The metal wheel assembly, called the sheave train, had been modified with a turnbuckle assembly to help keep it stable in high winds and to allow for adjustments. Investigators say a weld on the turnbuckle assembly failed but they don’t know whether it snapped before the cable dropped or because the cable dropped.

When the cable popped out of its track, five chairs plummeted onto the snowy mountain underneath. The other chairs holding another 150 skiers bounced like yo-yos.

It happened quickly.

“I’m fully cognizant of what’s going on, but there’s nothing I can do about it,” Tonge recalled. “You’ve got a sudden realization that you’re falling. It’s very real. I’m falling. And literally, I looked down, and I said, ‘This is probably going to really hurt, and I could get killed.”

When he hit the ground, Tonge’s skis popped off their bindings and he rolled backward out of the chair. His son remained in the chair and was dragged before the lift stopped.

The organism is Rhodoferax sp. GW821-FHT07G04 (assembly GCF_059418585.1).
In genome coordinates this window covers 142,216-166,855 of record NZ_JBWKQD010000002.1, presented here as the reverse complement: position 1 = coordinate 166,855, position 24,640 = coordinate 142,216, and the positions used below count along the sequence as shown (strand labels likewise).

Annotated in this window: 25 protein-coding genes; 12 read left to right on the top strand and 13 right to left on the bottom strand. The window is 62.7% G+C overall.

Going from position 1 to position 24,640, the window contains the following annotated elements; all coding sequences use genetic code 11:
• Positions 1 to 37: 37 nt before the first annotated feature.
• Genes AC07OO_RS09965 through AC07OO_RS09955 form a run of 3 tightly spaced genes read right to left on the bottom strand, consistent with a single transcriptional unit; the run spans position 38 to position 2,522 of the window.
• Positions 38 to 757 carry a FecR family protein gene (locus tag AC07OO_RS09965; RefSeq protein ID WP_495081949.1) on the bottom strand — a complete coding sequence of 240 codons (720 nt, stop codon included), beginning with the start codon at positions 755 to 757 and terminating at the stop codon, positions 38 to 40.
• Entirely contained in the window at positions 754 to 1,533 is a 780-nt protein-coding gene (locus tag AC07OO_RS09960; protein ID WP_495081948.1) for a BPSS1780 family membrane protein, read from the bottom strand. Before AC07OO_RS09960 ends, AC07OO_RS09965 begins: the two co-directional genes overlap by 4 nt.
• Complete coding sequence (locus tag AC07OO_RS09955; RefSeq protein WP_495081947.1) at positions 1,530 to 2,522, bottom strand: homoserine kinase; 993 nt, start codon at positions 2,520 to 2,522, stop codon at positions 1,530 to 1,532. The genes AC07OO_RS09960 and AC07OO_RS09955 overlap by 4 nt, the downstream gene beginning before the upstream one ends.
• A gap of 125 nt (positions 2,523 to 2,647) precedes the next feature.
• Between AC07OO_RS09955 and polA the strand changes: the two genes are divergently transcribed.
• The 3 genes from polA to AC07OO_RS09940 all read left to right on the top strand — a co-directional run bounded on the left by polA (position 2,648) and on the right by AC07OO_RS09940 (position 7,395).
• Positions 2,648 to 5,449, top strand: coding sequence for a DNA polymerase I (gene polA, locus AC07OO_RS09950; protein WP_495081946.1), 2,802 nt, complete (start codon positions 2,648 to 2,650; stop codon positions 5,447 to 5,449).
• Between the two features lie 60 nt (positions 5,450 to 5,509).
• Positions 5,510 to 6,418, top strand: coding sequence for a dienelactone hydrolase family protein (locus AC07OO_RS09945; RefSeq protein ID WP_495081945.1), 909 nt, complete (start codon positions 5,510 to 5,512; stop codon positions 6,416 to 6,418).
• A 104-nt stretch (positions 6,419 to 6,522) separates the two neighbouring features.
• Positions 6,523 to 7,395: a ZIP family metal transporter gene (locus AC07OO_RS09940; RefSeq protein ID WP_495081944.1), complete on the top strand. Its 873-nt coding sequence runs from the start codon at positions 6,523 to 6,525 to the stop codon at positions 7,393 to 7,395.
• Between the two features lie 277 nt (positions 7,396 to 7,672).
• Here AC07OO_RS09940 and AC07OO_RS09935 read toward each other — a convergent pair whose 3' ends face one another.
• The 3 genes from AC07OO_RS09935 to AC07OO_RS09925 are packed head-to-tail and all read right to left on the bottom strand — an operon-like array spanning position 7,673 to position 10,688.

Since the accident, Sugarloaf removed the East Spillway and another lift that ran parallel to it and replaced them with a modern $3 million quad-chair lift that went into service earlier this month.

Spokesman Ethan Austin said the state investigation cited lapses in documentation and maintenance practices, and the resort is renewing its focus on those areas moving forward. The resort also has added a new director-level position to oversee lift operations and lift maintenance, he said.

Over the year, the Ski Maine trade association and the Board of Elevator and Tramway Safety have been working together to enhance quality assurance programs at each of Maine’s ski areas.

“Maine has a very good track record of safety and it has a well-developed inspection and licensing program,” said Doug Dunbar, spokesman for the Maine Department of Professional and Financial Regulation, which includes the tramway safety board.